She agreed to answer a few questions for us. Be prepared for a sneak peek onto an editor's desk.
Patti: What is the job of an editor in the process from submitted manuscript to published book? Feel free to summarize.
Charlene: How about this? Since we have several types of editors—all with different job duties—I’ll tell you the process the manuscript goes through here at Bethany House. First, the author turns in his or her final draft—hopefully somewhere close to the due date. Under the guidance of the acquisitions editor, several people from the editorial department read the manuscript and put together feedback and suggestions. The author usually does rewrites based on those suggestions and turns in a new draft. That manuscript goes to the line editor, who does a line-by-line edit, making sure the plot makes sense, the characters are well drawn, the pace stays on track, etc. After the line edit, the manuscript goes to a copyeditor, who corrects grammar, punctuation, the timeline, etc. After the book is laid out by typesetting, several proofreaders read it to correct any errors that have slipped through.
Patti: Tell us about your dream author. What skills would make that author easy to work with?
Charlene: My dream author has a wonderful natural writing voice, uses words creatively and beautifully, has a great sense for her market and audience, and sells well so that the whole company is happy. Authors who are a joy to work with usually have these things in common: they are thrilled to be published by Bethany House, excited about their characters and story, thrive with editorial feedback, and have about fifty thousand friends who want to buy their book. Grin.
Patti: What advice do you have for yet-to-be published authors on developing craft?
Charlene: Read award-winning authors in the genre in which you want to publish. Make sure a lot of people—people who will tell you the truth—read your manuscript before I do. Find your voice—that’s a hard thing, I know, but you don’t want your book to sound like everyone else’s. Try writing in first-person if you usually write in third, or third if you usually write in first. You may be surprised by how that makes you think differently about your characters and story. Make sure I can tell who’s POV I’m in just by the words the character uses, even if your story is in third-person.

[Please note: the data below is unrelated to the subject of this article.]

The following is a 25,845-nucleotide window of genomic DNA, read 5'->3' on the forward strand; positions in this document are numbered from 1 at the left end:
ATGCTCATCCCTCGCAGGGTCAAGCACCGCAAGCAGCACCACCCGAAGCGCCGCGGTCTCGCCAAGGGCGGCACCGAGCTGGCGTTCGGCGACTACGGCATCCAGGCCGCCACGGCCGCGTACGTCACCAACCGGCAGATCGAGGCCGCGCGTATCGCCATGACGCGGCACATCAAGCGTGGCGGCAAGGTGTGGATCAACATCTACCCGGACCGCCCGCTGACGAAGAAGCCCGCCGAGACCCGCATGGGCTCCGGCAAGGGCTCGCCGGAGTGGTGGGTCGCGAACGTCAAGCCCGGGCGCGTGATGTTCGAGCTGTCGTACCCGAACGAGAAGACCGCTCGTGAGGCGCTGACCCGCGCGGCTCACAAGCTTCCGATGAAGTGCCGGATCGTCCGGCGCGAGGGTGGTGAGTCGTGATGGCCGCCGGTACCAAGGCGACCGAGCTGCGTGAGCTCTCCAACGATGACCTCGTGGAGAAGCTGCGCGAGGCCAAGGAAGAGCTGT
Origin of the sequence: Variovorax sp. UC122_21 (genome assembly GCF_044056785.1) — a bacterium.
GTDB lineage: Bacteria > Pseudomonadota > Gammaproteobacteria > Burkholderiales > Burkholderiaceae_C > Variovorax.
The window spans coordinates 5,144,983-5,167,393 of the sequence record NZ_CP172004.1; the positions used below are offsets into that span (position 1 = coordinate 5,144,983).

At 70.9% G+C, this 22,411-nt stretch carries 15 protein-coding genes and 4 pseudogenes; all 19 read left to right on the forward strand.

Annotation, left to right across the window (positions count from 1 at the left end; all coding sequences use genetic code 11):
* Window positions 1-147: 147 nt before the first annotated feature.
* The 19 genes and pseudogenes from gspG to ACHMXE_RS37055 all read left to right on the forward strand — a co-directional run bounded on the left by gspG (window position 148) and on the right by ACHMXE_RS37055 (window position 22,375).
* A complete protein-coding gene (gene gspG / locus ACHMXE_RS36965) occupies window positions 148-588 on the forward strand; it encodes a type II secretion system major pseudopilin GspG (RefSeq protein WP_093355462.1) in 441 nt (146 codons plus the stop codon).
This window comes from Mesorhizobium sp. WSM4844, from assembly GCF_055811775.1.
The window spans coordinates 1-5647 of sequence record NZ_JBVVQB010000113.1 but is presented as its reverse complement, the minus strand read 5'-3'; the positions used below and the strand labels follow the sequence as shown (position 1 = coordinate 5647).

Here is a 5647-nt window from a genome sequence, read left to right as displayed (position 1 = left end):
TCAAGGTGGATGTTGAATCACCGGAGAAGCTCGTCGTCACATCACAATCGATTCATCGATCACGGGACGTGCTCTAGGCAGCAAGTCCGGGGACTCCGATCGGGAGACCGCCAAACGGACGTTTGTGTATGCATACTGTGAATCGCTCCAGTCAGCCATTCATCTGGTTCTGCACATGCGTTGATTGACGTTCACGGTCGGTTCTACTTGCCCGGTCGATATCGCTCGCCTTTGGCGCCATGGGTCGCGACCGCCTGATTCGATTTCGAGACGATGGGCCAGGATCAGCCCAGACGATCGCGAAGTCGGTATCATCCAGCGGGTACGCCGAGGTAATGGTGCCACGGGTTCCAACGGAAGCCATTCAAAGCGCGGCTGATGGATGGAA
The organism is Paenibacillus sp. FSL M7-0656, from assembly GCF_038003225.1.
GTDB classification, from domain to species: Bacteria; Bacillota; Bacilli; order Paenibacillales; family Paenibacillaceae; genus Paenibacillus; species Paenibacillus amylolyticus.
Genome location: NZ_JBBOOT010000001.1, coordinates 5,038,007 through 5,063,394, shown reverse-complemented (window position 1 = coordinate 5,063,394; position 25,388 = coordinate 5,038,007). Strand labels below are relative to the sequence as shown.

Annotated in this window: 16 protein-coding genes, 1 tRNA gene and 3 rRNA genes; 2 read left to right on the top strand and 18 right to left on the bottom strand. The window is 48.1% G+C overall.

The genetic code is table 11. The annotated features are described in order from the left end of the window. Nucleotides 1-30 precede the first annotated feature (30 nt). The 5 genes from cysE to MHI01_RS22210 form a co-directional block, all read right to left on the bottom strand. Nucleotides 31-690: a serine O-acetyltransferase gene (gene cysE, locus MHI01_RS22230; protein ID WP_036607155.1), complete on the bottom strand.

Patti: What makes you jump with glee when reading a manuscript for the first time?
Strong writing paired with an engaging story that I know our company can sell.
Patti: Give it to us straight. What three things (or more) frustrate you about the submitted manuscripts you read?
You’re going to start sensing a pattern here. The three things that frustrate me are 1) A certain similarity. I don’t know how or why this is happening, but a lot of people seem to be copycatting rather than finding their own voice. 2) Lack of awareness of the market. A new writer has to give me something I can clearly sell first to the publishing team here and then to the audience. Spending a little time on our website or in a Christian bookstore can give you a quick idea of where your story fits in. 3) The fourth chapter on. I think a lot of authors spend a large amount of time on their first three chapters, knowing those are the ones they’ll showcase in a proposal. I find that a lot of people can do an outstanding job on the first three chapters of a novel. A lot fewer people can hold my interest for an entire manuscript. Polish those first three chapters, definitely. But then make sure your story keeps moving and keeps the reader turning pages. Sprinkle little mysteries and plot points throughout. Make sure the characters grow and change. Don’t let your characters have long, pointless conversations. Put your characters in some tough fixes so they have a lot at stake. Make sure every scene is leading somewhere.
Patti: Here’s a related question: What do you see too much in proposals? Not enough?
Charlene: Things I see too much of:
1) Inheritances, especially the kind that send you back to your hometown or a random small town
2) Ranches. How many people currently or historically actually live(d) on a ranch? How many people can actually write it realistically?
3) Too-perfect children. Children can be used to great effect in a story, but so many of the children I see in stories are too saintly perfect, too eloquent for their age, or have no reason to be in the manuscript.
4) Memoirs disguised as fiction. Don’t do it. Your life story or your grandma’s life story would be a good thing to share with your family, but it probably won’t make for an interesting novel.
1) First-person. This is my favorite POV type, and I don’t see it often enough.
2) Interesting locations within the U.S. I enjoy stories set in Colorado and Montana, but I’d like to see more variety in locations.
3) Fathers and sons. A strong female character tends to be important to connect with the mostly female CBA audience, but I miss seeing strong father and son relationships.
Charlene isn't soliciting manuscripts or evaluating ideas today, but if you have any questions about what an editor does or wants, please feel free to send off a question.